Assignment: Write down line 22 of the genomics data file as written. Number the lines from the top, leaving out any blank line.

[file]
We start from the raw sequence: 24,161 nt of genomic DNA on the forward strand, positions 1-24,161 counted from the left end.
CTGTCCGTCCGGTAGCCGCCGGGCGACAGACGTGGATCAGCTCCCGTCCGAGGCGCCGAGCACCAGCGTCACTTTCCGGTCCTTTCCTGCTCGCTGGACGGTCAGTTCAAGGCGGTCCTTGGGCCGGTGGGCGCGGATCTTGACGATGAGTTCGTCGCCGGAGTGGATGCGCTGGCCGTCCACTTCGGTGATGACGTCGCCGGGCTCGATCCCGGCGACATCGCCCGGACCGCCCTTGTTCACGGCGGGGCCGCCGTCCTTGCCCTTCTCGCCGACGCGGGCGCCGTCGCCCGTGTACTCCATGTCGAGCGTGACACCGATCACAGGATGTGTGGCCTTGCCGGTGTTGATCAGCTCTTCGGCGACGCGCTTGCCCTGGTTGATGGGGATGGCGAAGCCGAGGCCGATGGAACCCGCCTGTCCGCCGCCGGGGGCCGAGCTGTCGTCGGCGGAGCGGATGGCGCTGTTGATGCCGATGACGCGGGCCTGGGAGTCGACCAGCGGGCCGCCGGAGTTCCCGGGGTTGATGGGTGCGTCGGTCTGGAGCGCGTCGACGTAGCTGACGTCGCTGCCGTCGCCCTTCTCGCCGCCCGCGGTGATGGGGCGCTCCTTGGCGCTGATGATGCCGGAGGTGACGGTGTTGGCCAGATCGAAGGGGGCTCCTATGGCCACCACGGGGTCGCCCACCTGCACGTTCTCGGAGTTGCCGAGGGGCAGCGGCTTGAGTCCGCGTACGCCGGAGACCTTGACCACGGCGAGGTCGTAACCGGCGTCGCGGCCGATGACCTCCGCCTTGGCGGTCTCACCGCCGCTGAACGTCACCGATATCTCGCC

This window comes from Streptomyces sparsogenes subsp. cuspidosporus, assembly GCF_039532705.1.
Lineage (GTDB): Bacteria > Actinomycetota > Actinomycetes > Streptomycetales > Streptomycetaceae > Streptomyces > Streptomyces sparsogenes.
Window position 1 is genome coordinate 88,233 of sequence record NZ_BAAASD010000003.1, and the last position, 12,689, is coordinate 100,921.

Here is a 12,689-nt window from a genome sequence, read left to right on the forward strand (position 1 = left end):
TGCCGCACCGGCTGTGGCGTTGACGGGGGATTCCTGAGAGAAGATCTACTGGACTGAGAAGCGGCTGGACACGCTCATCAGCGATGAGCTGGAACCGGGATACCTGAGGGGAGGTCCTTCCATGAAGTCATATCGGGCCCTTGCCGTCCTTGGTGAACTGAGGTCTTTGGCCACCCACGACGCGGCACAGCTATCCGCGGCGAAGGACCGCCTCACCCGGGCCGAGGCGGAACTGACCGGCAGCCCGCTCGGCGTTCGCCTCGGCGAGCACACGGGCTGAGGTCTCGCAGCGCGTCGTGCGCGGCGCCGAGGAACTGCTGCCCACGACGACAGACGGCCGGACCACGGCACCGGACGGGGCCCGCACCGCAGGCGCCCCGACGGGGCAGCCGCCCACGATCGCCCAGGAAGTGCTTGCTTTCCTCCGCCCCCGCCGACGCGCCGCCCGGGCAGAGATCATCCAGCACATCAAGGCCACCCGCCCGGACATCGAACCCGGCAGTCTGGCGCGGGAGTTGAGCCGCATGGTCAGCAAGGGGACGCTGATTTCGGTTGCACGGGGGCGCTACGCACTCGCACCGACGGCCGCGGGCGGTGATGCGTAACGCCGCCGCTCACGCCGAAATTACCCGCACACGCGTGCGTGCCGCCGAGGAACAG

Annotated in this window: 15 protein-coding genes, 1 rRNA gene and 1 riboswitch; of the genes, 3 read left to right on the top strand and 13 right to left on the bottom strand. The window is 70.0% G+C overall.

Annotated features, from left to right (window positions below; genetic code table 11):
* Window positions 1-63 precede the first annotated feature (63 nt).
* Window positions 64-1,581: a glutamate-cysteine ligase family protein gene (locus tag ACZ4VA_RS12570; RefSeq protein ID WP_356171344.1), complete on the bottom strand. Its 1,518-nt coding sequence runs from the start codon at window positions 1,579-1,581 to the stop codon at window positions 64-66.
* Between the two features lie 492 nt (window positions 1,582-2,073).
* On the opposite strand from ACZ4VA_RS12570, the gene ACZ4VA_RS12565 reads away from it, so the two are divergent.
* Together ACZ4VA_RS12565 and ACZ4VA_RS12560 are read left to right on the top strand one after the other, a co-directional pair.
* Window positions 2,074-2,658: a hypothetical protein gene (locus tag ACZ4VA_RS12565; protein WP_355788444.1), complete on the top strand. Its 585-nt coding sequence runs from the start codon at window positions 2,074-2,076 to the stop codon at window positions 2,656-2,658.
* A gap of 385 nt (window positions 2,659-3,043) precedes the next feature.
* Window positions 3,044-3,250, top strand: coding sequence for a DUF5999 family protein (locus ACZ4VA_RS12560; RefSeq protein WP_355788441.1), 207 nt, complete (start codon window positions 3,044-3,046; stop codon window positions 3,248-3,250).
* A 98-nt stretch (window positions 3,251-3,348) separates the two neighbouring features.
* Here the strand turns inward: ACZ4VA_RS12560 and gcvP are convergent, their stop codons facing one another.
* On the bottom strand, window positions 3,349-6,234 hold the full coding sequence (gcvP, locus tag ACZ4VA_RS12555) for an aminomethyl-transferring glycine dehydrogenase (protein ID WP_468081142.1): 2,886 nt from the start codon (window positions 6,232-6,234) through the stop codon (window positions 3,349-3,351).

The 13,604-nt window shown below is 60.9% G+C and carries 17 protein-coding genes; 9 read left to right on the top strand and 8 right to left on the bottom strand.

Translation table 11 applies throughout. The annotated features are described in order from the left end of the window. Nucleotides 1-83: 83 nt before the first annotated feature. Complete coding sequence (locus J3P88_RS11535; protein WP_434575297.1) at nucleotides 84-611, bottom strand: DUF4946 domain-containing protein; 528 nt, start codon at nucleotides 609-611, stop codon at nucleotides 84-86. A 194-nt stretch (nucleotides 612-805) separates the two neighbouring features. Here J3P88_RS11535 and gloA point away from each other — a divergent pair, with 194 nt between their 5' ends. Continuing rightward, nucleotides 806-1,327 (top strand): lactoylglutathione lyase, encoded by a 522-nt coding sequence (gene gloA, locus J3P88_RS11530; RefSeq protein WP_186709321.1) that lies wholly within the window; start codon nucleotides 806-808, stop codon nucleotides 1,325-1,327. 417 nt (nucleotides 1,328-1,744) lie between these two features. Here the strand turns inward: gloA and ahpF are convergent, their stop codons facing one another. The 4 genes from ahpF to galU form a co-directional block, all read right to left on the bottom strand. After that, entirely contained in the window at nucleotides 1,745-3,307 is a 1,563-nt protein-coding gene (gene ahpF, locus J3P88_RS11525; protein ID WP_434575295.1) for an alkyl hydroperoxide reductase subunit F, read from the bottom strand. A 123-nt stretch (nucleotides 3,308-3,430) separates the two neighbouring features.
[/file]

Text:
Translation table 11 applies throughout. The annotated features are described in order from the left end of the window. Nucleotides 1-83: 83 nt before the first annotated feature. Complete coding sequence (locus J3P88_RS11535; protein WP_434575297.1) at nucleotides 84-611, bottom strand: DUF4946 domain-containing protein; 528 nt, start codon at nucleotides 609-611, stop codon at nucleotides 84-86. A 194-nt stretch (nucleotides 612-805) separates the two neighbouring features. Here J3P88_RS11535 and gloA point away from each other — a divergent pair, with 194 nt between their 5' ends. Continuing rightward, nucleotides 806-1,327 (top strand): lactoylglutathione lyase, encoded by a 522-nt coding sequence (gene gloA, locus J3P88_RS11530; RefSeq protein WP_186709321.1) that lies wholly within the window; start codon nucleotides 806-808, stop codon nucleotides 1,325-1,327. 417 nt (nucleotides 1,328-1,744) lie between these two features. Here the strand turns inward: gloA and ahpF are convergent, their stop codons facing one another. The 4 genes from ahpF to galU form a co-directional block, all read right to left on the bottom strand. After that, entirely contained in the window at nucleotides 1,745-3,307 is a 1,563-nt protein-coding gene (gene ahpF, locus J3P88_RS11525; protein ID WP_434575295.1) for an alkyl hydroperoxide reductase subunit F, read from the bottom strand. A 123-nt stretch (nucleotides 3,308-3,430) separates the two neighbouring features.